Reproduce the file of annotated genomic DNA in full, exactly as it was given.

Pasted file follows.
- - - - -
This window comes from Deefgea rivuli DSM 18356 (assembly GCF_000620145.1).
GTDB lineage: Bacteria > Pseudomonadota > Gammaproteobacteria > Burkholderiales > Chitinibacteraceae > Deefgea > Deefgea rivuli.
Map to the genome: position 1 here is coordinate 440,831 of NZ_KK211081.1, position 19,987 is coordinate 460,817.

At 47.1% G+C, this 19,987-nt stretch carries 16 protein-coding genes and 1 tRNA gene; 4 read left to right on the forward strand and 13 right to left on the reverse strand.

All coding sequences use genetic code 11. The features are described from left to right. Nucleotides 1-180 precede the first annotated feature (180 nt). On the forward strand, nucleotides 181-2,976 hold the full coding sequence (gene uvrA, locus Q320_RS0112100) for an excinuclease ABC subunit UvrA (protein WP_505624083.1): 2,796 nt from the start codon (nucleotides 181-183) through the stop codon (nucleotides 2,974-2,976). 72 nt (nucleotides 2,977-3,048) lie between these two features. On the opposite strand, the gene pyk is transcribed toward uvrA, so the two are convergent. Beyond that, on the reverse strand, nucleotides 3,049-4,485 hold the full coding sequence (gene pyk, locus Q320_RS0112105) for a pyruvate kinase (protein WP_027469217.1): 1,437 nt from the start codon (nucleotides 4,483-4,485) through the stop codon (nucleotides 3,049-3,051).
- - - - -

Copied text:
This window comes from Deefgea rivuli DSM 18356 (assembly GCF_000620145.1).
GTDB lineage: Bacteria > Pseudomonadota > Gammaproteobacteria > Burkholderiales > Chitinibacteraceae > Deefgea > Deefgea rivuli.
Map to the genome: position 1 here is coordinate 440,831 of NZ_KK211081.1, position 19,987 is coordinate 460,817.

At 47.1% G+C, this 19,987-nt stretch carries 16 protein-coding genes and 1 tRNA gene; 4 read left to right on the forward strand and 13 right to left on the reverse strand.

All coding sequences use genetic code 11. The features are described from left to right. Nucleotides 1-180 precede the first annotated feature (180 nt). On the forward strand, nucleotides 181-2,976 hold the full coding sequence (gene uvrA, locus Q320_RS0112100) for an excinuclease ABC subunit UvrA (protein WP_505624083.1): 2,796 nt from the start codon (nucleotides 181-183) through the stop codon (nucleotides 2,974-2,976). 72 nt (nucleotides 2,977-3,048) lie between these two features. On the opposite strand, the gene pyk is transcribed toward uvrA, so the two are convergent. Beyond that, on the reverse strand, nucleotides 3,049-4,485 hold the full coding sequence (gene pyk, locus Q320_RS0112105) for a pyruvate kinase (protein WP_027469217.1): 1,437 nt from the start codon (nucleotides 4,483-4,485) through the stop codon (nucleotides 3,049-3,051).